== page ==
TruckSuds: a truckin’ soap opera
Hey, everbody – I’m sorry that I’m runnin’ a mite behind, but there’s really been a lot goin’ on around here.
You remember last week, a mean-to-the-bone trucker had slapped his girlfriend an’ then run off an’ left her here at Mamie’s. The grungy driver also fueled up an’ stiffed the fuel stop for the money. So then the waitresses (can’t get used to callin’ them ‘servers’) kinda joined forces an’ got the poor girl some ice an’ had her sit in the back, where nobody’d notice her swollen face. Turns out she’s related to Mamie – her adoptive mother is Mamie’s second cousin. Well, that bit of information meant she’s family, y’know, so we’re all tryin’ to figure out how to help her.
Wasn’t thirty minutes later when my sister, Flora Fora, calls me on her cell an’ tells me she’s fallen over an’ onto her cat, an’ she an’ the cat are both hurt. So I drop everthin’ an’ rush her over to an urgent care center, where they took an x-ray, while Tiffany takes the cat to the vet for its x-ray. Well, both of ’em broke their left wrists. At least I guess a cat has a wrist. Anyways, onct they get home, in their matching lil’ pink casts, Flora kinda starts to sniffle, an’ then the waterworks start. My sister don’t usually cry, so this took me by surprise. But what she was most upset about was she realized she couldn’t look after her broken wrist an’ her cats all by herself, an’ where was she gonna get some help?
I made a beeline back to Mamie’s to ask that very question, an’ sure enough, the gals there said, well, Clarissa was needing a job, because that junkyard dog of a trucker had taken off with the savings she’d had aboard the truck. Seems she’d been hidin’ a dollar here an’ a dollar there, fixin’ to leave the brute when she could, but now he was gone an’ so was her nest egg. Nadine speaks up an’ says Clarissa would probly be happy to help Flora out, an’ the work wouldn’t be too hard for her.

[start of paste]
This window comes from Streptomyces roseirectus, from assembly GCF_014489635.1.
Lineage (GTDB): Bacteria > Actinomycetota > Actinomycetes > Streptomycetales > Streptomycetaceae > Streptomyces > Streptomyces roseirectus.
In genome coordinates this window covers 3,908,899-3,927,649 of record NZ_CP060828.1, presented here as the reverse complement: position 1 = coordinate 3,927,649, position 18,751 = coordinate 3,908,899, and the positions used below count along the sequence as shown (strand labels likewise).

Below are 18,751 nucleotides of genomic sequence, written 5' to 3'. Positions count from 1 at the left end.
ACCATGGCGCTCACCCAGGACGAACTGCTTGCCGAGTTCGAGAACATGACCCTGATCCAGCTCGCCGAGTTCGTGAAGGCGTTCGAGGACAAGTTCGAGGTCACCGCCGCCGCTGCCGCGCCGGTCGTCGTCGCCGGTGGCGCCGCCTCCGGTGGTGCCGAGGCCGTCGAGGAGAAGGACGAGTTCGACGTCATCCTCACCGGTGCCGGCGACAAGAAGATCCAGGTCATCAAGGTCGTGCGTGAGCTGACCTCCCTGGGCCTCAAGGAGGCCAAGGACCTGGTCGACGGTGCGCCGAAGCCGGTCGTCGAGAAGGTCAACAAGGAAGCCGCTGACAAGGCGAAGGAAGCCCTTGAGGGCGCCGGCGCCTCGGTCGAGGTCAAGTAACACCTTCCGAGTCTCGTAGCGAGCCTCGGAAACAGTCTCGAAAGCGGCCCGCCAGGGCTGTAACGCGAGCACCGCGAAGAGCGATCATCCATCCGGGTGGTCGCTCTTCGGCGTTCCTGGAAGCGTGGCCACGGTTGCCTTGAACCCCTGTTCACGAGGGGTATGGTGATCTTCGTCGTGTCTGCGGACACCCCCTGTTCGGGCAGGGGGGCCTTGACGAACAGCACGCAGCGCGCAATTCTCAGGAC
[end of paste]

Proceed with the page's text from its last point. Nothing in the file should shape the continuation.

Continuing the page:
“Why are you worryin’ about hard work, Nadine? You always say ‘hard work never kilt anyone’ an’ fer Pete’s sake, you’ve worked hard all your life. Passed the century mark a while back.”
“Miles, I’m not expectin’.”
“Well, that really would be one for the record books, honeybunch,” I started to say, but Nadine had a dishtowel in her hand an’ gettin’ riled, so I backed off. You don’t wanna have Nadine pop you with a dishtowel. She’s brought burly truckers to their knees afore.
So that kinda helped everbody out all around, an’ then Trooper Snake walks in. We showed him the video cam photo of the license plate of the truck cab, an’ he looks at it real hard for a few minutes. “Something isn’t right about this,” he mutters, almost to himself. “Anybody have a magnifying glass?” He gets one, an’ then studies the photo some more. “There’s at least one number on this plate that’s been altered – and I’d bet there’s fake registration papers for it too.” So then we told Snake the whole story, at least the little we knew of, an’ he says that’d be assault an’ battery, an’ possible abandonment if they’re married, plus the theft of the fuel, plus alterin’ the plate an’ probably fake or forged paperwork to go with it.
’Bout then B.A. Grouseman saunters up an’ says, “Gee! That’s more tickets than you’ve written for me at one time, Trooper Snake.”
“Don’t push your luck, B.A.,” Snake says calmly, an’ then asks if he can talk to the lady who’s been left behind.
Tiff went to get Clarissa, an’ when they come back, the girl takes one look at Trooper Snake an’ keels over in a dead faint.
Well, that’s real life at the truckstop for now. I gotta go an’ get the potato chip racks restocked with supplies again, an’ I’ll fill you in more when I get back.